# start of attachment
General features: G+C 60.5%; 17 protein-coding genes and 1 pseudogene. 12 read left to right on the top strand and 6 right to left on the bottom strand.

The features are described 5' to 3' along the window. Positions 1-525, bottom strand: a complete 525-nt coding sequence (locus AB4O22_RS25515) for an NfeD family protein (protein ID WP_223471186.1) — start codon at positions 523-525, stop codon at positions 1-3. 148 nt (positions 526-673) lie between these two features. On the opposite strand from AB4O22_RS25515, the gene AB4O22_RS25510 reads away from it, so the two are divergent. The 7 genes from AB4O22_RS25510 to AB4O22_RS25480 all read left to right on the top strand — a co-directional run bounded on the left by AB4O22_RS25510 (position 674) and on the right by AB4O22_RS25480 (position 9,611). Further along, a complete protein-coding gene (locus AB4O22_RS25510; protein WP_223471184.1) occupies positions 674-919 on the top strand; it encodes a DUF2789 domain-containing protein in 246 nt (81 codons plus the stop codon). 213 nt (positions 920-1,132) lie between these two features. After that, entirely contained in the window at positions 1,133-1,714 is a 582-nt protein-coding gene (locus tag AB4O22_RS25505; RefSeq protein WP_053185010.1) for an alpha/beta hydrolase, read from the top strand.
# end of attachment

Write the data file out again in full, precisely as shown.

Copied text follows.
General features: G+C 60.5%; 17 protein-coding genes and 1 pseudogene. 12 read left to right on the top strand and 6 right to left on the bottom strand.

The features are described 5' to 3' along the window. Positions 1-525, bottom strand: a complete 525-nt coding sequence (locus AB4O22_RS25515) for an NfeD family protein (protein ID WP_223471186.1) — start codon at positions 523-525, stop codon at positions 1-3. 148 nt (positions 526-673) lie between these two features. On the opposite strand from AB4O22_RS25515, the gene AB4O22_RS25510 reads away from it, so the two are divergent. The 7 genes from AB4O22_RS25510 to AB4O22_RS25480 all read left to right on the top strand — a co-directional run bounded on the left by AB4O22_RS25510 (position 674) and on the right by AB4O22_RS25480 (position 9,611). Further along, a complete protein-coding gene (locus AB4O22_RS25510; protein WP_223471184.1) occupies positions 674-919 on the top strand; it encodes a DUF2789 domain-containing protein in 246 nt (81 codons plus the stop codon). 213 nt (positions 920-1,132) lie between these two features. After that, entirely contained in the window at positions 1,133-1,714 is a 582-nt protein-coding gene (locus tag AB4O22_RS25505; RefSeq protein WP_053185010.1) for an alpha/beta hydrolase, read from the top strand.